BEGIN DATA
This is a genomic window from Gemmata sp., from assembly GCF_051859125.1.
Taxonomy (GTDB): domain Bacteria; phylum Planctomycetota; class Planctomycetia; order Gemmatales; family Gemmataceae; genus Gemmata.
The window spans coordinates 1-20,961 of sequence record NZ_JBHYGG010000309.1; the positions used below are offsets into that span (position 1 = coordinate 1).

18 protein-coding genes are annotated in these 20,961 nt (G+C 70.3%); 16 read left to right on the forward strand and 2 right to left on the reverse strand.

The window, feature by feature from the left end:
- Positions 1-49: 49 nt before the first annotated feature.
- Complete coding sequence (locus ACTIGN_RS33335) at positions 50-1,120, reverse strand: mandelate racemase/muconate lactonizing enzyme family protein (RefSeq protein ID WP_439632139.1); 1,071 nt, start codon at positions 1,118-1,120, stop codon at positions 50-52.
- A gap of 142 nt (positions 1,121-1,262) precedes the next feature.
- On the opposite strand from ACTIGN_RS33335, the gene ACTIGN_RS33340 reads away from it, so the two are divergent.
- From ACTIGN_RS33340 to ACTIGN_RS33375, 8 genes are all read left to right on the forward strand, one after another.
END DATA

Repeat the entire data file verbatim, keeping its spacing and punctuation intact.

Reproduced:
This is a genomic window from Gemmata sp., from assembly GCF_051859125.1.
Taxonomy (GTDB): domain Bacteria; phylum Planctomycetota; class Planctomycetia; order Gemmatales; family Gemmataceae; genus Gemmata.
The window spans coordinates 1-20,961 of sequence record NZ_JBHYGG010000309.1; the positions used below are offsets into that span (position 1 = coordinate 1).

18 protein-coding genes are annotated in these 20,961 nt (G+C 70.3%); 16 read left to right on the forward strand and 2 right to left on the reverse strand.

The window, feature by feature from the left end:
- Positions 1-49: 49 nt before the first annotated feature.
- Complete coding sequence (locus ACTIGN_RS33335) at positions 50-1,120, reverse strand: mandelate racemase/muconate lactonizing enzyme family protein (RefSeq protein ID WP_439632139.1); 1,071 nt, start codon at positions 1,118-1,120, stop codon at positions 50-52.
- A gap of 142 nt (positions 1,121-1,262) precedes the next feature.
- On the opposite strand from ACTIGN_RS33335, the gene ACTIGN_RS33340 reads away from it, so the two are divergent.
- From ACTIGN_RS33340 to ACTIGN_RS33375, 8 genes are all read left to right on the forward strand, one after another.